The highways in Virginia may look a lot different in in the coming weeks depending on the results of safety tests on guardrails there. The Commonwealth is demanding new crash evaluations on the end terminals of the ET-Plus guardrails (not necessarily pictured above) supplied by Trinity Industries, by October 24, according to The New York Times. If state officials observing the analysis aren't happy with the results, then the product could be banned from the roads there and possibly even removed.
423k Lexus Models In US Affected By Fuel Delivery Issue
UPDATE: Toyota is now announcing specifically which models are covered under its fuel pipe recall in the US. The company is repairing about 423,000 Lexus models that include the 2007-2010 LS, 2006-2011 GS, 2006-2011 IS, 2010 IS C and 2008-2010 IS-F. The automaker says that it isn't aware of any fires, crashes, injuries or fatalities caused by this problem.
Different countries have different safety standards, but most of them revolve around a similar set of tests: front impact, side impact, offset impact, rollover... the usual. But Sweden has its own test. It's called the Moose Test (or the Elk Test), and it's unique to Scandinavia: a car has to be able to avoid a theoretical antlered mammal on the road while traveling at 43.5 miles per hour and return to its previous course without flipping over. The Jeep Grand Cherokee ran afoul of the uniquely N
The deaths of Ayrton Senna and Dale Earnhardt revolutionized safety in top-flight motorsports. And while we continue to mourn their passing, the truth is that the safety changes made after their deaths have saved lives. Now, Jules Bianchi's severe head injury is reigniting the safety controversy in Formula One.
More than 108,000 Seattleites safely commute on foot or by public transportation each day
A recent study by Liberty Mutual Insurance found Seattle to be the safest city in America for pedestrians. The Emerald City has 108,000 residents traveling by foot or bike everyday, and less than ten pedestrian deaths each year. While a crunchy west coast city topping the list isn't overly shocking, the rest of the safest cities may surprise you.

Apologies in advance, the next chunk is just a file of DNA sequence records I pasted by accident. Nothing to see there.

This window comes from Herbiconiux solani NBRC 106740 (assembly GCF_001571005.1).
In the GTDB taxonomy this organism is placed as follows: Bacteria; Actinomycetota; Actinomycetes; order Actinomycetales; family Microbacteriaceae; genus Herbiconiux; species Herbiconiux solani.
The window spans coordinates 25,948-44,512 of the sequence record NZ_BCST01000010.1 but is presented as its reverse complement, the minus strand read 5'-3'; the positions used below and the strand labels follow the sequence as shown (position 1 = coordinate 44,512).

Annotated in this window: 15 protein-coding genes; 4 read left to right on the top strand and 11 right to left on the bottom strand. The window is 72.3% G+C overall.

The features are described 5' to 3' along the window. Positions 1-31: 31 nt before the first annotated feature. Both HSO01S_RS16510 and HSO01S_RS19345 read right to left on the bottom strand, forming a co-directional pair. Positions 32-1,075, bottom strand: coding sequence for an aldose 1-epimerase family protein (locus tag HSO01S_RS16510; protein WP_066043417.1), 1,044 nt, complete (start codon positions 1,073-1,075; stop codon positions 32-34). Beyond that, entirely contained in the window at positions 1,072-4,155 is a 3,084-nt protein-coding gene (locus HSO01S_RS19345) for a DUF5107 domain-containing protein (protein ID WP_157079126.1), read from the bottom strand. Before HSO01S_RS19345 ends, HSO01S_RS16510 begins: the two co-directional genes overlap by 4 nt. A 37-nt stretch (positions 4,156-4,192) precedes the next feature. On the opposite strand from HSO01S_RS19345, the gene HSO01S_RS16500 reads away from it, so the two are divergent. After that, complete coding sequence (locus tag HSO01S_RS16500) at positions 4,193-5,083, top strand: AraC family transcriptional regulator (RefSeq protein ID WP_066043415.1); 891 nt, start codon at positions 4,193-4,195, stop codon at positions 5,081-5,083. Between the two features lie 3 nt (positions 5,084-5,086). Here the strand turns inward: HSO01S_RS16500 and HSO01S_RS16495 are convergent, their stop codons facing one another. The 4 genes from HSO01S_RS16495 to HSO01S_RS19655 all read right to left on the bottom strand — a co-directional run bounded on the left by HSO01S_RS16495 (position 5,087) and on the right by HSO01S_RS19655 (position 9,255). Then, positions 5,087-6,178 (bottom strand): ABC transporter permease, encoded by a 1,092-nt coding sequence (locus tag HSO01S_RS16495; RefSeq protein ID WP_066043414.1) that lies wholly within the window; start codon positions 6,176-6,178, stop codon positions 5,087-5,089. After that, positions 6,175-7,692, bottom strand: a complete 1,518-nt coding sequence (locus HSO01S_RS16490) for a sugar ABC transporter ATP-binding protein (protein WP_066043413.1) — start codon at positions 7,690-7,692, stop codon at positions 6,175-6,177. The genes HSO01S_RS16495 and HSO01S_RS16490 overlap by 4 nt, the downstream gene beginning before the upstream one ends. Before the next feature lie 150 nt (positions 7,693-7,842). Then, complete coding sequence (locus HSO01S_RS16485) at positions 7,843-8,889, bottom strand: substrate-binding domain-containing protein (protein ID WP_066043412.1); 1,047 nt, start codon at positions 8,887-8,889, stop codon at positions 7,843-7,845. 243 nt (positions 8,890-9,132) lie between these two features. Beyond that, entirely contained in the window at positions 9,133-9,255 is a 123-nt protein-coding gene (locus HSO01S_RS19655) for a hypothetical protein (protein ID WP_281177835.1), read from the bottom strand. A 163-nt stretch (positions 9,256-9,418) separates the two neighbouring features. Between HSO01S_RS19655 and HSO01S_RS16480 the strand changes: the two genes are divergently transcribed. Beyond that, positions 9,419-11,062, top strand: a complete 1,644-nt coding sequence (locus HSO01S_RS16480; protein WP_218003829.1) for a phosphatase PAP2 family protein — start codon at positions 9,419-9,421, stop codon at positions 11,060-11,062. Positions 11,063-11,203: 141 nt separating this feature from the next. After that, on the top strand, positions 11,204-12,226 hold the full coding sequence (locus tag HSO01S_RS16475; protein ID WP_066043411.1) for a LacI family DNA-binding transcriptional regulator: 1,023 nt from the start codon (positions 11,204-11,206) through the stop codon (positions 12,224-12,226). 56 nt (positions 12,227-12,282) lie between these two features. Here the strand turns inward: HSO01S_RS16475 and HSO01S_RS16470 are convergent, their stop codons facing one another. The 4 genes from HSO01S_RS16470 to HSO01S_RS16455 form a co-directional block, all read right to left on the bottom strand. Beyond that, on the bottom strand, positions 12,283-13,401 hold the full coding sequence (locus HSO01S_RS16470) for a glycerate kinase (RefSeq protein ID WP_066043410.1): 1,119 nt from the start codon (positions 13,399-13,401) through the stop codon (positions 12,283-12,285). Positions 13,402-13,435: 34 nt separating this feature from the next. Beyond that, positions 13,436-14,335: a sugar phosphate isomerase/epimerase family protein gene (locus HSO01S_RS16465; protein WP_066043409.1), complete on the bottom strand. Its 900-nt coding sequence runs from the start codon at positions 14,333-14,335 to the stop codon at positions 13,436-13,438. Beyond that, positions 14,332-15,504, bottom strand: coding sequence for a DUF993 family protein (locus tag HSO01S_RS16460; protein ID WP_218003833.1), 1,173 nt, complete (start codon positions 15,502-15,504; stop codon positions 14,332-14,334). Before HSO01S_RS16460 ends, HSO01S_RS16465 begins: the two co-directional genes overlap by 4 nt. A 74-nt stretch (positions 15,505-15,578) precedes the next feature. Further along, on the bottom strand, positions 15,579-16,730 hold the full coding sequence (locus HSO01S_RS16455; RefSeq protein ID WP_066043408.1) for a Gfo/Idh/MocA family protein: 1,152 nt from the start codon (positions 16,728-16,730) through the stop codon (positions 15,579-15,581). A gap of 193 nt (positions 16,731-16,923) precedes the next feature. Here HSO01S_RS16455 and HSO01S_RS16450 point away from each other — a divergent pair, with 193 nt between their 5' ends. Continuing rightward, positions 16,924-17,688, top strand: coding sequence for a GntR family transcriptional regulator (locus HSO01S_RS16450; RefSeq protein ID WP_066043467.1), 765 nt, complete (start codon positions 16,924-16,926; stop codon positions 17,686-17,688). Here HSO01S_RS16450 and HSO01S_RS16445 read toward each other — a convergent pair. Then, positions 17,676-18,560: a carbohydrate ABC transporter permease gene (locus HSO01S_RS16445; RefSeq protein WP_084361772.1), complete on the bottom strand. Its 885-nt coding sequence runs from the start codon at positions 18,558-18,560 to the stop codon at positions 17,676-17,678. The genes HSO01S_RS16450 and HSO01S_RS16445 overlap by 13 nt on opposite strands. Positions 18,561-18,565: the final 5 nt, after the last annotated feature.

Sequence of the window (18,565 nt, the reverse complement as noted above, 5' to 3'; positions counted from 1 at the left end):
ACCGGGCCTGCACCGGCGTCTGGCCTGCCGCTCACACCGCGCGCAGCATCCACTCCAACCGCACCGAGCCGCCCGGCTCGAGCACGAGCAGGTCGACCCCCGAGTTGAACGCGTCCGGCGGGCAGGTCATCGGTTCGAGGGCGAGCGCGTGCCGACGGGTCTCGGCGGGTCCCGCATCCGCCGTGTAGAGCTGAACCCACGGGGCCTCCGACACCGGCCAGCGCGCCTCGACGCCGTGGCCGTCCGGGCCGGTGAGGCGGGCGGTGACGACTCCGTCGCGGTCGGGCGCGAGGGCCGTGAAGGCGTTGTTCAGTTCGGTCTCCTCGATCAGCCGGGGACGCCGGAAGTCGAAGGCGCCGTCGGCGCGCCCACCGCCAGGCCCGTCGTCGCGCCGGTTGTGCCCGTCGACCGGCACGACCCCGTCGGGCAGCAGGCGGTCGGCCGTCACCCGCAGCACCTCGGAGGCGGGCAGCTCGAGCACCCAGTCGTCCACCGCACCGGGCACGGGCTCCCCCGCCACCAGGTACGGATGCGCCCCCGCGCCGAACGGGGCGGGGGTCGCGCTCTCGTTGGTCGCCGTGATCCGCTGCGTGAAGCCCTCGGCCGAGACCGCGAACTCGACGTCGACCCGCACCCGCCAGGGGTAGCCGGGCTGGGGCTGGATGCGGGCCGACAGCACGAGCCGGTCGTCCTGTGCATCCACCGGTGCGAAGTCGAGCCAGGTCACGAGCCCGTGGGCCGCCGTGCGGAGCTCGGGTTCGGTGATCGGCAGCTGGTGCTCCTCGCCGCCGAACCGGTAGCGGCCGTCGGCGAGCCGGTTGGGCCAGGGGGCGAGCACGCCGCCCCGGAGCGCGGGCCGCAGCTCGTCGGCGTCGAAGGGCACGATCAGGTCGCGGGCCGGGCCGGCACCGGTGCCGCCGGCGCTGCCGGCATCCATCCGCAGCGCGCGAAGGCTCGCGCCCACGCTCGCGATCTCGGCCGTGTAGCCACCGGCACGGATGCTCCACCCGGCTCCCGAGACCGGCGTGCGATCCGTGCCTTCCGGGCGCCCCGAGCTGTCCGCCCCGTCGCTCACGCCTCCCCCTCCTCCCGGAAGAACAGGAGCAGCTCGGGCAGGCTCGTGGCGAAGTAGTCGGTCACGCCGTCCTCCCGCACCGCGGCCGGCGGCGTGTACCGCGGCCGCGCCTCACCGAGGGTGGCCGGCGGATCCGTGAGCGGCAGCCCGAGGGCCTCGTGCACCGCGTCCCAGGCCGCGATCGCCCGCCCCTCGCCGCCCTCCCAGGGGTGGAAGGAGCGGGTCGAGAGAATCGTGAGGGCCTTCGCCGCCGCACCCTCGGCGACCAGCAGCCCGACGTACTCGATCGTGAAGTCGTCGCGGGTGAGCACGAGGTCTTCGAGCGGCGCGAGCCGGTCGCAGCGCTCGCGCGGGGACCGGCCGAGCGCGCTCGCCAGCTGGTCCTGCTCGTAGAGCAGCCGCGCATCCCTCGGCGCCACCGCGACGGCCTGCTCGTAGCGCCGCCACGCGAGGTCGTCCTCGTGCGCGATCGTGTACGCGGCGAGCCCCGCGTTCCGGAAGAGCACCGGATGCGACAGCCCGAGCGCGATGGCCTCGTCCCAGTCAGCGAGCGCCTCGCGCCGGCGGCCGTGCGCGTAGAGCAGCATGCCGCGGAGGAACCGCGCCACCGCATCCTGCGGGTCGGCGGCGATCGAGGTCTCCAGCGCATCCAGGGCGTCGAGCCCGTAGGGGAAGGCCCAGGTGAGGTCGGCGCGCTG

A new report from the Department of Transportation's Office of the Inspector General has revealed yet another fiasco in highway funding. No, it's not a misuse of federal funds. Instead, it's a complete and total lack of use for government monies.
Motorsports these days tends to be pretty safe, even if the danger of pushing a car or motorcycle to its absolute limit can never be entirely removed. Compared to the frequent deaths of the '60s and earlier, we live in good times, however, in just the last few years the topic of concussions has become among the hottest conversations in American sports, especially after the National Football League's $765 million settlement with ex-players last year. The next frontier for taking care of former co
Just how intimate would you like to get with the powertrain in a Chevy Volt? If you're anything like YouTube user d55guy, then spending a half hour filming yourself taking apart the battery pack, motor, inverter and more for a look inside sounds like your idea of fun. After all, this way you get to see the cooling system, the heavy safety kill switch and count up the individual cells in the battery modules. Fun!
Last weekend's explosion at the factory of an automotive component supplier in China has led to a major crackdown in plant safety across the People's Republic, as the country's communist authorities attempt to avoid another catastrophe.
Democratic Senator Claire McCaskill (shown above) has had it with automotive execs stalling when it comes to recalls. The Missiourian has proposed a new bill, the Motor Vehicle and Highway Safety Enhancement Act, which aims to improve the automotive safety following the high-profile fiascos involving General Motors and Toyota.
The push to make American roads safer has received its fair share of help from the federal government, thanks to a robust program of highway safety grants that allow state governments to bolster distracted-driving-prevention programs, install ignition interlocks on the vehicles of first-time drunk drivers and build a more comprehensive graduated licensing system for new drivers.
Consumer Reports is calling on Toyota to issue an official recall of 178,000 Camry Hybrid sedans from model years 2007 to 2011, claiming that a pair of issues affecting the brakes are so dire they demand a more official action than what the company has undertaken so far.